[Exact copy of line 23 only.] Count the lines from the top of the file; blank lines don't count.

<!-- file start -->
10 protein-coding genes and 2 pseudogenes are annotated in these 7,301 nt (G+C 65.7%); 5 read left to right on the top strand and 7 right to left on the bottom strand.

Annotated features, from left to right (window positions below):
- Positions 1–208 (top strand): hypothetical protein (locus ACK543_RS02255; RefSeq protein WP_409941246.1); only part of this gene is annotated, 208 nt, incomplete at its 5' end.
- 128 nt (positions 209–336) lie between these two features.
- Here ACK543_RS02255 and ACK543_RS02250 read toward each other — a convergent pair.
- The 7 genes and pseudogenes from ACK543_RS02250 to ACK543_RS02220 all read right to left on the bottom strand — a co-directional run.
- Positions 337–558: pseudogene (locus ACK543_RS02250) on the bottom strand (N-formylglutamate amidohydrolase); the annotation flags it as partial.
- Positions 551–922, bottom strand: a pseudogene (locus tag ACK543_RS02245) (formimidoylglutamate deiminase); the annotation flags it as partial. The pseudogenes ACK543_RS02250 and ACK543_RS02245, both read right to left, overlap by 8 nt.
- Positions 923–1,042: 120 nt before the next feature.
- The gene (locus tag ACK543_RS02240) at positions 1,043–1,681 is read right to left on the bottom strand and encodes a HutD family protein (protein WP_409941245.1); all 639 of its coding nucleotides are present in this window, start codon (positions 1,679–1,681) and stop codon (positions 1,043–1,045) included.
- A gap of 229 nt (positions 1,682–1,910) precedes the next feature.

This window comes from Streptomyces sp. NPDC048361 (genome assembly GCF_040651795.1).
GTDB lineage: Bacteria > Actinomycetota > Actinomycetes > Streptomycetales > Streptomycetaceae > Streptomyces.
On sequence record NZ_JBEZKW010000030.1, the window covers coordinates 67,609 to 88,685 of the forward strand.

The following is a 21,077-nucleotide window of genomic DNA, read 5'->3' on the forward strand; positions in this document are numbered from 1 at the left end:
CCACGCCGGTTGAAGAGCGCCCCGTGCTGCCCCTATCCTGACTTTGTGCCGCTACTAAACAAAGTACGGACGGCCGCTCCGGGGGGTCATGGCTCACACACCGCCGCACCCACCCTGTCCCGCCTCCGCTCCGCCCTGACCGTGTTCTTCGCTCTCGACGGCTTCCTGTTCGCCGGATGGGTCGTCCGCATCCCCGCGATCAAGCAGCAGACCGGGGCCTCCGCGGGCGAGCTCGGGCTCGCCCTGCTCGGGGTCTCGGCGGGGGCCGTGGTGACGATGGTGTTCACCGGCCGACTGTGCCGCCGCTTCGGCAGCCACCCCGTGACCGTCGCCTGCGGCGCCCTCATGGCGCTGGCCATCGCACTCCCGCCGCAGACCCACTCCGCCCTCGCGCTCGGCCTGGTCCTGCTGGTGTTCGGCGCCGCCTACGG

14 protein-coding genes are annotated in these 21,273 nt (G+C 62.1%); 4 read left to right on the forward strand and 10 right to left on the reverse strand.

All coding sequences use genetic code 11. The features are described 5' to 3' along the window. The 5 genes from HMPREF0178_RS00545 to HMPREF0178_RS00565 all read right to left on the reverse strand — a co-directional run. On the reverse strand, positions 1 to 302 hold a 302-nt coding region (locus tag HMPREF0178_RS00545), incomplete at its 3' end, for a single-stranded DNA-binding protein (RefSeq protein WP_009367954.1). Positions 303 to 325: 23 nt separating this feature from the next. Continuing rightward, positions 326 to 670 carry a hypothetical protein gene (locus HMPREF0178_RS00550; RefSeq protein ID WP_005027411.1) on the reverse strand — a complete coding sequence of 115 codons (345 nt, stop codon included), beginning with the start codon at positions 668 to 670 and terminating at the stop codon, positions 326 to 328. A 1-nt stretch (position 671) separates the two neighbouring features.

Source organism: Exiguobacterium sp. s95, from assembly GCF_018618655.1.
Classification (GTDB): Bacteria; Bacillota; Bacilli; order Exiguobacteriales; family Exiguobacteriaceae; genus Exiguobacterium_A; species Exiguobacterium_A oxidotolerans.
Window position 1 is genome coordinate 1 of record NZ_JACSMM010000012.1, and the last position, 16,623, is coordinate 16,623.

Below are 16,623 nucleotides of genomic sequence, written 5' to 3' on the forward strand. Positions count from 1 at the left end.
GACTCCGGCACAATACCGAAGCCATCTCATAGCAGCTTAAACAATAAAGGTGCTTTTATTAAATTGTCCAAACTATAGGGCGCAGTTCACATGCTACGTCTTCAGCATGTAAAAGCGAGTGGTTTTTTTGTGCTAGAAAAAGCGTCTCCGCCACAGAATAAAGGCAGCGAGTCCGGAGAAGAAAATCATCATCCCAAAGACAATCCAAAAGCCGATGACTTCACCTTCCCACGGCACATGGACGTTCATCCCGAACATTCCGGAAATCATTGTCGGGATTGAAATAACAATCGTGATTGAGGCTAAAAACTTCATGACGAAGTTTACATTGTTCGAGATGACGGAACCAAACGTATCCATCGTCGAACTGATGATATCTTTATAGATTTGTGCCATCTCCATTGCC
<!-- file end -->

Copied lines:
GACTCCGGCACAATACCGAAGCCATCTCATAGCAGCTTAAACAATAAAGGTGCTTTTATTAAATTGTCCAAACTATAGGGCGCAGTTCACATGCTACGTCTTCAGCATGTAAAAGCGAGTGGTTTTTTTGTGCTAGAAAAAGCGTCTCCGCCACAGAATAAAGGCAGCGAGTCCGGAGAAGAAAATCATCATCCCAAAGACAATCCAAAAGCCGATGACTTCACCTTCCCACGGCACATGGACGTTCATCCCGAACATTCCGGAAATCATTGTCGGGATTGAAATAACAATCGTGATTGAGGCTAAAAACTTCATGACGAAGTTTACATTGTTCGAGATGACGGAACCAAACGTATCCATCGTCGAACTGATGATATCTTTATAGATTTGTGCCATCTCCATTGCC